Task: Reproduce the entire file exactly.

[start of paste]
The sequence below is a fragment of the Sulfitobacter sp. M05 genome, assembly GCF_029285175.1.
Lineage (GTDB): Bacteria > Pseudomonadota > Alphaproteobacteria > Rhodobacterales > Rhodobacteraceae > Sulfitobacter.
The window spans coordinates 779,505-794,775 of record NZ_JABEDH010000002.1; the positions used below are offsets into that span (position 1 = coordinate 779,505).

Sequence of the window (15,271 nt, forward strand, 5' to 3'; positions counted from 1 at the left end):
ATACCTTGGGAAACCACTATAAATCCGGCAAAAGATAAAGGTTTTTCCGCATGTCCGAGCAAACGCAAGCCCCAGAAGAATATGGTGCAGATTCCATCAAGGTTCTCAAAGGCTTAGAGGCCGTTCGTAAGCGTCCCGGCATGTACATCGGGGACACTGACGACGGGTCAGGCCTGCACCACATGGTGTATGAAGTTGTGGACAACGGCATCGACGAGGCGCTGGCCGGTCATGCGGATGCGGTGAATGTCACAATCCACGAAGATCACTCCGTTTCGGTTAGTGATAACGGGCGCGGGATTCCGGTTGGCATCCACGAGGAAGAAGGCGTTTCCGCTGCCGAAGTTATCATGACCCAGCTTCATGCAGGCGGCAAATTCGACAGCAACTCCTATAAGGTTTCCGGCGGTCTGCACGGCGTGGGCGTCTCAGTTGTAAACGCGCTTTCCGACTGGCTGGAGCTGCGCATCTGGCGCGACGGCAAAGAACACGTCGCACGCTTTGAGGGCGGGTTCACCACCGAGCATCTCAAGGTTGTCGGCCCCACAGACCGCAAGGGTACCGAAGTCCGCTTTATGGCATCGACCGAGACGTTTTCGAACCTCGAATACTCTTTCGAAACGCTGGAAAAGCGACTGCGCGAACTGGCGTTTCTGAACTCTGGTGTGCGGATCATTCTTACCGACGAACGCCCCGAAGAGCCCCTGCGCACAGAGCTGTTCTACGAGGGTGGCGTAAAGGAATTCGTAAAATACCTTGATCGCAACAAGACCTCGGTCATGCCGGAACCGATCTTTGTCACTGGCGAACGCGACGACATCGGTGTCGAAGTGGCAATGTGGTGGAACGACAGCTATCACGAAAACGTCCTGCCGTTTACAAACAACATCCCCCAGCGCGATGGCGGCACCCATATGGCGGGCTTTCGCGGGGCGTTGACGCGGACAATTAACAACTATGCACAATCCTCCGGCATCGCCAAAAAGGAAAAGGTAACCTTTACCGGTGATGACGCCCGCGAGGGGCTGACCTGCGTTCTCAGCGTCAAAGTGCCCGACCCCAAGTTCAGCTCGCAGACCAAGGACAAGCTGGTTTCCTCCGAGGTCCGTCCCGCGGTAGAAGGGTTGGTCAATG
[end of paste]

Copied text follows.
The sequence below is a fragment of the Sulfitobacter sp. M05 genome, assembly GCF_029285175.1.
Lineage (GTDB): Bacteria > Pseudomonadota > Alphaproteobacteria > Rhodobacterales > Rhodobacteraceae > Sulfitobacter.
The window spans coordinates 779,505-794,775 of record NZ_JABEDH010000002.1; the positions used below are offsets into that span (position 1 = coordinate 779,505).

Sequence of the window (15,271 nt, forward strand, 5' to 3'; positions counted from 1 at the left end):
ATACCTTGGGAAACCACTATAAATCCGGCAAAAGATAAAGGTTTTTCCGCATGTCCGAGCAAACGCAAGCCCCAGAAGAATATGGTGCAGATTCCATCAAGGTTCTCAAAGGCTTAGAGGCCGTTCGTAAGCGTCCCGGCATGTACATCGGGGACACTGACGACGGGTCAGGCCTGCACCACATGGTGTATGAAGTTGTGGACAACGGCATCGACGAGGCGCTGGCCGGTCATGCGGATGCGGTGAATGTCACAATCCACGAAGATCACTCCGTTTCGGTTAGTGATAACGGGCGCGGGATTCCGGTTGGCATCCACGAGGAAGAAGGCGTTTCCGCTGCCGAAGTTATCATGACCCAGCTTCATGCAGGCGGCAAATTCGACAGCAACTCCTATAAGGTTTCCGGCGGTCTGCACGGCGTGGGCGTCTCAGTTGTAAACGCGCTTTCCGACTGGCTGGAGCTGCGCATCTGGCGCGACGGCAAAGAACACGTCGCACGCTTTGAGGGCGGGTTCACCACCGAGCATCTCAAGGTTGTCGGCCCCACAGACCGCAAGGGTACCGAAGTCCGCTTTATGGCATCGACCGAGACGTTTTCGAACCTCGAATACTCTTTCGAAACGCTGGAAAAGCGACTGCGCGAACTGGCGTTTCTGAACTCTGGTGTGCGGATCATTCTTACCGACGAACGCCCCGAAGAGCCCCTGCGCACAGAGCTGTTCTACGAGGGTGGCGTAAAGGAATTCGTAAAATACCTTGATCGCAACAAGACCTCGGTCATGCCGGAACCGATCTTTGTCACTGGCGAACGCGACGACATCGGTGTCGAAGTGGCAATGTGGTGGAACGACAGCTATCACGAAAACGTCCTGCCGTTTACAAACAACATCCCCCAGCGCGATGGCGGCACCCATATGGCGGGCTTTCGCGGGGCGTTGACGCGGACAATTAACAACTATGCACAATCCTCCGGCATCGCCAAAAAGGAAAAGGTAACCTTTACCGGTGATGACGCCCGCGAGGGGCTGACCTGCGTTCTCAGCGTCAAAGTGCCCGACCCCAAGTTCAGCTCGCAGACCAAGGACAAGCTGGTTTCCTCCGAGGTCCGTCCCGCGGTAGAAGGGTTGGTCAATG